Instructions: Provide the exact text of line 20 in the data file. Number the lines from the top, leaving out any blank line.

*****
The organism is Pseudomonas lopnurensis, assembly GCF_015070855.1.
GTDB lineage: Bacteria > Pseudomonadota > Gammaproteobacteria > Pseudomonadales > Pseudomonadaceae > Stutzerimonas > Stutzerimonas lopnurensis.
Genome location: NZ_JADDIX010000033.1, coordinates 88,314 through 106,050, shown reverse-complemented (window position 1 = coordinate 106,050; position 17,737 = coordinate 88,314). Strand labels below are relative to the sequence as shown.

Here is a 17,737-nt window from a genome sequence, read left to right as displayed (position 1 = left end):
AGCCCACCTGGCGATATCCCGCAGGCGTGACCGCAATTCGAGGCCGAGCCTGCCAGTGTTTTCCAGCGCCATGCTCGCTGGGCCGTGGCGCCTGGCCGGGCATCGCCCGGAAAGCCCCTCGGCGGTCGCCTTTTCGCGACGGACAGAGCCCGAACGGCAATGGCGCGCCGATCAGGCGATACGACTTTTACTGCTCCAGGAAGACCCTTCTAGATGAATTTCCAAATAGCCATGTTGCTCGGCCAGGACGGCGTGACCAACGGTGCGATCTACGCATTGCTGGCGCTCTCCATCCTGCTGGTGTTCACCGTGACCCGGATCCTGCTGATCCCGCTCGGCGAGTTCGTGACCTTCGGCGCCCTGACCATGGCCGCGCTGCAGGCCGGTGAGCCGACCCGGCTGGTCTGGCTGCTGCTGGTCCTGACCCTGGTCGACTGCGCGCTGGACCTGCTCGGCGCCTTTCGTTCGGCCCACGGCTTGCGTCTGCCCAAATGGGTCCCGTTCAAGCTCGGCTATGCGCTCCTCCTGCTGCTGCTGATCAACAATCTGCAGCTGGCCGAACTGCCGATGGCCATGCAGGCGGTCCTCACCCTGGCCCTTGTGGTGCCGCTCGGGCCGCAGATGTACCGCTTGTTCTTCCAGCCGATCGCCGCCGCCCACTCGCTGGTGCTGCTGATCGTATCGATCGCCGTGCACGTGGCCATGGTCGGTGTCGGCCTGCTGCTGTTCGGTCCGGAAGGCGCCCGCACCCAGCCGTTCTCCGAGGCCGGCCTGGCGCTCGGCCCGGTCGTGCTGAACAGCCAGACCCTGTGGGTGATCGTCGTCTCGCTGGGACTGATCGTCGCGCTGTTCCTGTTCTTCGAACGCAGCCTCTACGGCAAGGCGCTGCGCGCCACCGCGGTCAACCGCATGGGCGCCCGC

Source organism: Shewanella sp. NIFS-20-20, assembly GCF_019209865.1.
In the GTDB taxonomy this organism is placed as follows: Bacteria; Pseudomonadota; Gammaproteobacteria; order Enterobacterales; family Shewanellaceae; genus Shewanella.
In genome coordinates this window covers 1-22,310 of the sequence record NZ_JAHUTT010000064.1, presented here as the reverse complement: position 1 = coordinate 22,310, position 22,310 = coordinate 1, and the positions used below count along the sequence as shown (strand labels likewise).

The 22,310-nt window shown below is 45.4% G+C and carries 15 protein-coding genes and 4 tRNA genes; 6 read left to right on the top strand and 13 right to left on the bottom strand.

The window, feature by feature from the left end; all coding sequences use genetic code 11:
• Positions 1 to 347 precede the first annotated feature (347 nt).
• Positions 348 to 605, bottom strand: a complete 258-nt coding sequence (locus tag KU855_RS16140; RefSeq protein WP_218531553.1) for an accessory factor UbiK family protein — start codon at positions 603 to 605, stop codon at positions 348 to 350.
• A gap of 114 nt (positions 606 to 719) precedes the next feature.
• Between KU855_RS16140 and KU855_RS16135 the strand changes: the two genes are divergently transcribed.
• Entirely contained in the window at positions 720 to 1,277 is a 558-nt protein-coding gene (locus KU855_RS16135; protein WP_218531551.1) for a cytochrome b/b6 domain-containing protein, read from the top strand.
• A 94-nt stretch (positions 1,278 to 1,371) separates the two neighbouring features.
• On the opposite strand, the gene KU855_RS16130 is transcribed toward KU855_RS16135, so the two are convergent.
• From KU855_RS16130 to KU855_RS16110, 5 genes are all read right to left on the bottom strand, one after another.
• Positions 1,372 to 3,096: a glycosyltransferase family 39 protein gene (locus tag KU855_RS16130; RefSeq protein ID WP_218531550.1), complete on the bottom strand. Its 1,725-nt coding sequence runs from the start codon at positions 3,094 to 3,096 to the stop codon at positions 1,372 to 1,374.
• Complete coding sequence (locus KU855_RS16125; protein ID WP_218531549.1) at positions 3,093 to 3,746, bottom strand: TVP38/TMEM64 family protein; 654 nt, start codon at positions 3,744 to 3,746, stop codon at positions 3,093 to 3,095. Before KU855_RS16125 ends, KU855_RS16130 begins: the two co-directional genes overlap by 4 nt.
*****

• Complete coding sequence (locus KU855_RS16125; protein ID WP_218531549.1) at positions 3,093 to 3,746, bottom strand: TVP38/TMEM64 family protein; 654 nt, start codon at positions 3,744 to 3,746, stop codon at positions 3,093 to 3,095. Before KU855_RS16125 ends, KU855_RS16130 begins: the two co-directional genes overlap by 4 nt.